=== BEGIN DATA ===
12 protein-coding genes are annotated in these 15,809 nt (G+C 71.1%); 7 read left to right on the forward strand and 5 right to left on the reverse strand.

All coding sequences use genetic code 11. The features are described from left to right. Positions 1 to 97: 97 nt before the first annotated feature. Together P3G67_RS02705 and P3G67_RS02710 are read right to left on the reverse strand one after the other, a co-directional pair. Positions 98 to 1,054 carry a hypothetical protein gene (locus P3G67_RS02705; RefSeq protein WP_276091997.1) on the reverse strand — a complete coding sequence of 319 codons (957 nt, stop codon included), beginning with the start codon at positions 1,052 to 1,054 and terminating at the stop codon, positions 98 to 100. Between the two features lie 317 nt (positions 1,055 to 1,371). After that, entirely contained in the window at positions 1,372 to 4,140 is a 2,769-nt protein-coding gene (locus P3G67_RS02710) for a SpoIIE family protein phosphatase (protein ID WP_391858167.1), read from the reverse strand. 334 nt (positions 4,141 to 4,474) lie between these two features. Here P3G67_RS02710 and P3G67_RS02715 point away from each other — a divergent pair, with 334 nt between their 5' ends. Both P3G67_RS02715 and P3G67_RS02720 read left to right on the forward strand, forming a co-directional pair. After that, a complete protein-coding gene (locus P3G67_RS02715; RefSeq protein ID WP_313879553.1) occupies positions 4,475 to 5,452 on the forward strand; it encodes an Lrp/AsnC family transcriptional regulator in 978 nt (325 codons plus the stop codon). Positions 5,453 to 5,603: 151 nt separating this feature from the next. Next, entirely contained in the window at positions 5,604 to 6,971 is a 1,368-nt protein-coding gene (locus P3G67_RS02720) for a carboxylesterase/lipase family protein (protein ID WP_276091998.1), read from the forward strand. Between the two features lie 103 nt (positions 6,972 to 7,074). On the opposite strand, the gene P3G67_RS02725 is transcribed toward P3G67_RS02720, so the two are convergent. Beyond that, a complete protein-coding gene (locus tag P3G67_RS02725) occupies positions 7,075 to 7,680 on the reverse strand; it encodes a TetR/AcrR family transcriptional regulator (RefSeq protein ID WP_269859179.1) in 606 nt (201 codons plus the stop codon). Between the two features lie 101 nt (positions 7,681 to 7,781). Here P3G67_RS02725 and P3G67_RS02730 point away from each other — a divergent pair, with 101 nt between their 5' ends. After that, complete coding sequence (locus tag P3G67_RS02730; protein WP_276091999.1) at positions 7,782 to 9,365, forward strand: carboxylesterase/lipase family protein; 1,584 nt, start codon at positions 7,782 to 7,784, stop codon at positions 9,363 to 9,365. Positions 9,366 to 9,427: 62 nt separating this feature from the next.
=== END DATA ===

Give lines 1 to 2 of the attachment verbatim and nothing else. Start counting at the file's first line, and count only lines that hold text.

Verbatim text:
12 protein-coding genes are annotated in these 15,809 nt (G+C 71.1%); 7 read left to right on the forward strand and 5 right to left on the reverse strand.

All coding sequences use genetic code 11. The features are described from left to right. Positions 1 to 97: 97 nt before the first annotated feature. Together P3G67_RS02705 and P3G67_RS02710 are read right to left on the reverse strand one after the other, a co-directional pair. Positions 98 to 1,054 carry a hypothetical protein gene (locus P3G67_RS02705; RefSeq protein WP_276091997.1) on the reverse strand — a complete coding sequence of 319 codons (957 nt, stop codon included), beginning with the start codon at positions 1,052 to 1,054 and terminating at the stop codon, positions 98 to 100. Between the two features lie 317 nt (positions 1,055 to 1,371). After that, entirely contained in the window at positions 1,372 to 4,140 is a 2,769-nt protein-coding gene (locus P3G67_RS02710) for a SpoIIE family protein phosphatase (protein ID WP_391858167.1), read from the reverse strand. 334 nt (positions 4,141 to 4,474) lie between these two features. Here P3G67_RS02710 and P3G67_RS02715 point away from each other — a divergent pair, with 334 nt between their 5' ends. Both P3G67_RS02715 and P3G67_RS02720 read left to right on the forward strand, forming a co-directional pair. After that, a complete protein-coding gene (locus P3G67_RS02715; RefSeq protein ID WP_313879553.1) occupies positions 4,475 to 5,452 on the forward strand; it encodes an Lrp/AsnC family transcriptional regulator in 978 nt (325 codons plus the stop codon). Positions 5,453 to 5,603: 151 nt separating this feature from the next. Next, entirely contained in the window at positions 5,604 to 6,971 is a 1,368-nt protein-coding gene (locus P3G67_RS02720) for a carboxylesterase/lipase family protein (protein ID WP_276091998.1), read from the forward strand. Between the two features lie 103 nt (positions 6,972 to 7,074). On the opposite strand, the gene P3G67_RS02725 is transcribed toward P3G67_RS02720, so the two are convergent. Beyond that, a complete protein-coding gene (locus tag P3G67_RS02725) occupies positions 7,075 to 7,680 on the reverse strand; it encodes a TetR/AcrR family transcriptional regulator (RefSeq protein ID WP_269859179.1) in 606 nt (201 codons plus the stop codon). Between the two features lie 101 nt (positions 7,681 to 7,781). Here P3G67_RS02725 and P3G67_RS02730 point away from each other — a divergent pair, with 101 nt between their 5' ends. After that, complete coding sequence (locus tag P3G67_RS02730; protein WP_276091999.1) at positions 7,782 to 9,365, forward strand: carboxylesterase/lipase family protein; 1,584 nt, start codon at positions 7,782 to 7,784, stop codon at positions 9,363 to 9,365. Positions 9,366 to 9,427: 62 nt separating this feature from the next.